Software performance of universal hash functions
 In Advances in Cryptology — EUROCRYPT ’99
, 1999
"... Abstract. This paper compares the parameters sizes and software performance of several recent constructions for universal hash functions: bucket hashing, polynomial hashing, Toeplitz hashing, division hashing, evaluation hashing, and MMH hashing. An objective comparison between these widely varying ..."
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Cited by 26 (0 self)
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Abstract. This paper compares the parameters sizes and software performance of several recent constructions for universal hash functions: bucket hashing, polynomial hashing, Toeplitz hashing, division hashing, evaluation hashing, and MMH hashing. An objective comparison between these widely varying approaches is achieved by defining constructions that offer a comparable security level. It is also demonstrated how the security of these constructions compares favorably to existing MAC algorithms, the security of which is less understood. 1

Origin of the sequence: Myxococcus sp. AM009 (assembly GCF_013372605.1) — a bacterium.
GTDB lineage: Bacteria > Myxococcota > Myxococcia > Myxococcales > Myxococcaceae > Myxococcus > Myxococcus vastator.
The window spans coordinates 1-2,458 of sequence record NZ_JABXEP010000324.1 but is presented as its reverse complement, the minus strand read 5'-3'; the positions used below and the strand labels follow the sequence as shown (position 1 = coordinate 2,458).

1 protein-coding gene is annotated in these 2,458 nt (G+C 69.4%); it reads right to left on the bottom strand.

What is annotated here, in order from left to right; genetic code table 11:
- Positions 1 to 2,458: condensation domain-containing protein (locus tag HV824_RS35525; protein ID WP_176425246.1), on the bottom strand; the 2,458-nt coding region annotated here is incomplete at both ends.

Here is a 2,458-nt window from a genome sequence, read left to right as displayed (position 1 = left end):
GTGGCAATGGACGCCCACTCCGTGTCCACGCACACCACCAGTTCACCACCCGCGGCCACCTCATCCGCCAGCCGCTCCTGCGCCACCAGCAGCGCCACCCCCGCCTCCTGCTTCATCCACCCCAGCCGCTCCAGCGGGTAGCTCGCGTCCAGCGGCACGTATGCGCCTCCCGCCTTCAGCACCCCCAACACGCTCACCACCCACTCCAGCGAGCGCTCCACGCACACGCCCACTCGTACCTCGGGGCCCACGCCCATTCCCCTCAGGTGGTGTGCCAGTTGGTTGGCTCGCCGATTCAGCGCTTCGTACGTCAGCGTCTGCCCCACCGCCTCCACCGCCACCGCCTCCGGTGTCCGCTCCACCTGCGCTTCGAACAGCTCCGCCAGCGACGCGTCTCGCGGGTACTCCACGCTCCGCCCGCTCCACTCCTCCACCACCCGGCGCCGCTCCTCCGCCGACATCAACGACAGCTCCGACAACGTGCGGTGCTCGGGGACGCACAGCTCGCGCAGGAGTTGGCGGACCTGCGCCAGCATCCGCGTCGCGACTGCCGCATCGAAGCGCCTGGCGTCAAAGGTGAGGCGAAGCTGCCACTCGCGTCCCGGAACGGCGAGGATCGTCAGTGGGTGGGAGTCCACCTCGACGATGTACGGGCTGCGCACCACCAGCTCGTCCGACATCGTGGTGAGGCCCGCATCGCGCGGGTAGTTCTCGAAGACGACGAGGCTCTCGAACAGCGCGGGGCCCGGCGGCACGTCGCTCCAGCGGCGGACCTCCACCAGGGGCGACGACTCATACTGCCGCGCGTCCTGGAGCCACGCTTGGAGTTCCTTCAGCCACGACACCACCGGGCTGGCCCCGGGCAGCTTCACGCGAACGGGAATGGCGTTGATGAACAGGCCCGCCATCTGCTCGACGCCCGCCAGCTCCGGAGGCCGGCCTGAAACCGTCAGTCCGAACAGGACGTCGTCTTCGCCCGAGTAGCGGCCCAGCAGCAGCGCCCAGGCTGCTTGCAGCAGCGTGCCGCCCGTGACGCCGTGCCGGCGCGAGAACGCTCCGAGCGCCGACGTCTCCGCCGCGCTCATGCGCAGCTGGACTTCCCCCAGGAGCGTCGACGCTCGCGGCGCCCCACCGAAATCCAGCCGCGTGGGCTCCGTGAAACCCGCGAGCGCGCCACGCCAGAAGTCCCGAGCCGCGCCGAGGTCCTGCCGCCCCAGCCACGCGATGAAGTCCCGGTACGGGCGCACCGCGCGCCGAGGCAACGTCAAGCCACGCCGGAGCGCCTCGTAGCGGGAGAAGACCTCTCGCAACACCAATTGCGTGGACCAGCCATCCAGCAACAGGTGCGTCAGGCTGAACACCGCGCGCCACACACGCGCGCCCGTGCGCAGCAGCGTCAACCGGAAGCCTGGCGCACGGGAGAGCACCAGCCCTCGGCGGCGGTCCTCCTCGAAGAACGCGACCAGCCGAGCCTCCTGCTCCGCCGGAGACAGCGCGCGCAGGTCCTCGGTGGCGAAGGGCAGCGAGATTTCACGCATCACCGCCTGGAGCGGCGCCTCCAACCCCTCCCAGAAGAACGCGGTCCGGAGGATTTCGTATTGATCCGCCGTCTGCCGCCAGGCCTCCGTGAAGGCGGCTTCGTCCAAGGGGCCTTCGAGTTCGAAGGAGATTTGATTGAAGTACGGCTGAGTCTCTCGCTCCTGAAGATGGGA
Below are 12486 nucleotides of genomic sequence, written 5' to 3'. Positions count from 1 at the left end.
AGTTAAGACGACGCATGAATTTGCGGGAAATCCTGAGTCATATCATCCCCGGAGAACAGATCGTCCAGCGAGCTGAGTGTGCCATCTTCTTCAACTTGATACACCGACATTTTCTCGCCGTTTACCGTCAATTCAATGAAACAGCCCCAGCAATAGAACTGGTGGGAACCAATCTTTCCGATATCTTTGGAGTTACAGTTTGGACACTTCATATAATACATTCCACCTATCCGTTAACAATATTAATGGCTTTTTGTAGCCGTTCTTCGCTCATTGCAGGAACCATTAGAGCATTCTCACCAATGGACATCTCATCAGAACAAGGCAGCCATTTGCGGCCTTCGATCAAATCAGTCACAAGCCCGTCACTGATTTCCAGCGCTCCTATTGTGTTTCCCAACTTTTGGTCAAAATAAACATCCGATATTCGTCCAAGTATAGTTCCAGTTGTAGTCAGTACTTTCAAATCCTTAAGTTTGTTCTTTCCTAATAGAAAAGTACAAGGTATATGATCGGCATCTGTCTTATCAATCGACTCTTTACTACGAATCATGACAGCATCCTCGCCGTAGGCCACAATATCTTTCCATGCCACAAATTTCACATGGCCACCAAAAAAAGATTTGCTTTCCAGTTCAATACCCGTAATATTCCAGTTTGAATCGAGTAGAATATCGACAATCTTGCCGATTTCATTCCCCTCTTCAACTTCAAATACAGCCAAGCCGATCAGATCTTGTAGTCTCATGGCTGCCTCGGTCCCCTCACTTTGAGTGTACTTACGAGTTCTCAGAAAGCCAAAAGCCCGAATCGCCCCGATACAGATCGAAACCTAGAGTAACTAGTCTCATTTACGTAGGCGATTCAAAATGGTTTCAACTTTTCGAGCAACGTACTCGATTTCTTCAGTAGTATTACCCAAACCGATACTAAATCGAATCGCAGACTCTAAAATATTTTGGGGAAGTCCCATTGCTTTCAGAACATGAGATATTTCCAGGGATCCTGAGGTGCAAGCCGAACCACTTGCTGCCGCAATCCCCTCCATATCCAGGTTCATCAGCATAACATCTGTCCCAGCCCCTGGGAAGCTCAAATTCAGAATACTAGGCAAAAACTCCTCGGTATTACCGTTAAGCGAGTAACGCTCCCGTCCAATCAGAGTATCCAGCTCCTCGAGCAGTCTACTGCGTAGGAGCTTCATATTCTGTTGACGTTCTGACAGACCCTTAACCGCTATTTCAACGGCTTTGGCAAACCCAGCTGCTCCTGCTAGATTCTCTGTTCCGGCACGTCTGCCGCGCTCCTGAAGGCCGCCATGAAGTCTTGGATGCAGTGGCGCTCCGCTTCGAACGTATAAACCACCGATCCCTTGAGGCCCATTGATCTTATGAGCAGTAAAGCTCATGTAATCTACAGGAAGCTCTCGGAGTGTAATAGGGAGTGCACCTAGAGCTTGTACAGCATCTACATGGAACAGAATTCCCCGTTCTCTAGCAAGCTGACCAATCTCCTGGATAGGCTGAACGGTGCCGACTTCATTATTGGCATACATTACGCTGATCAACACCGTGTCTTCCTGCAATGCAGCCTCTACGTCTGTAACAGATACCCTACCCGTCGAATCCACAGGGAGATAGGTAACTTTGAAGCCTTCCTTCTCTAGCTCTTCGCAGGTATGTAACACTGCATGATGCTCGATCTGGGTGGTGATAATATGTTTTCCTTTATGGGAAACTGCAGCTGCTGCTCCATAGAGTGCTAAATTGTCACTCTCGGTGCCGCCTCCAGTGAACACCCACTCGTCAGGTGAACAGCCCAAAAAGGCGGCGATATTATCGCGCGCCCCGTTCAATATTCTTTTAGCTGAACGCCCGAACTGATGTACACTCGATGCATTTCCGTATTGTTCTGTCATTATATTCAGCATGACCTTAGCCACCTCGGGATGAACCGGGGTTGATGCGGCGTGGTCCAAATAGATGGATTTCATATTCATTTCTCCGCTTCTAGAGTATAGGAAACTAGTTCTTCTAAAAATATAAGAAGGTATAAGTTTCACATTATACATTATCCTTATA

Square Hash: Fast Message Authentication via Optimized Universal Hash Functions
 In Proc. CRYPTO 99, Lecture Notes in Computer Science
, 1999
"... This paper introduces two new ideas in the construction of fast universal hash functions geared towards the task of message authentication. ..."
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Cited by 21 (6 self)
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This paper introduces two new ideas in the construction of fast universal hash functions geared towards the task of message authentication.
Divide and Concatenate: A Scalable Hardware Architecture for Universal MAC
 in 12 th ACM International Symp. on FieldProgrammable Gate Arrays (FPGA2004
, 2003
"... We present a cryptographic architecture optimization technique called divideandconcatenate based on two observations: (i) the area of a multiplier and associated data path decreases exponentially and their speeds increase linearly as their operand size is reduced. (ii) in hash functions, message a ..."
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Cited by 1 (0 self)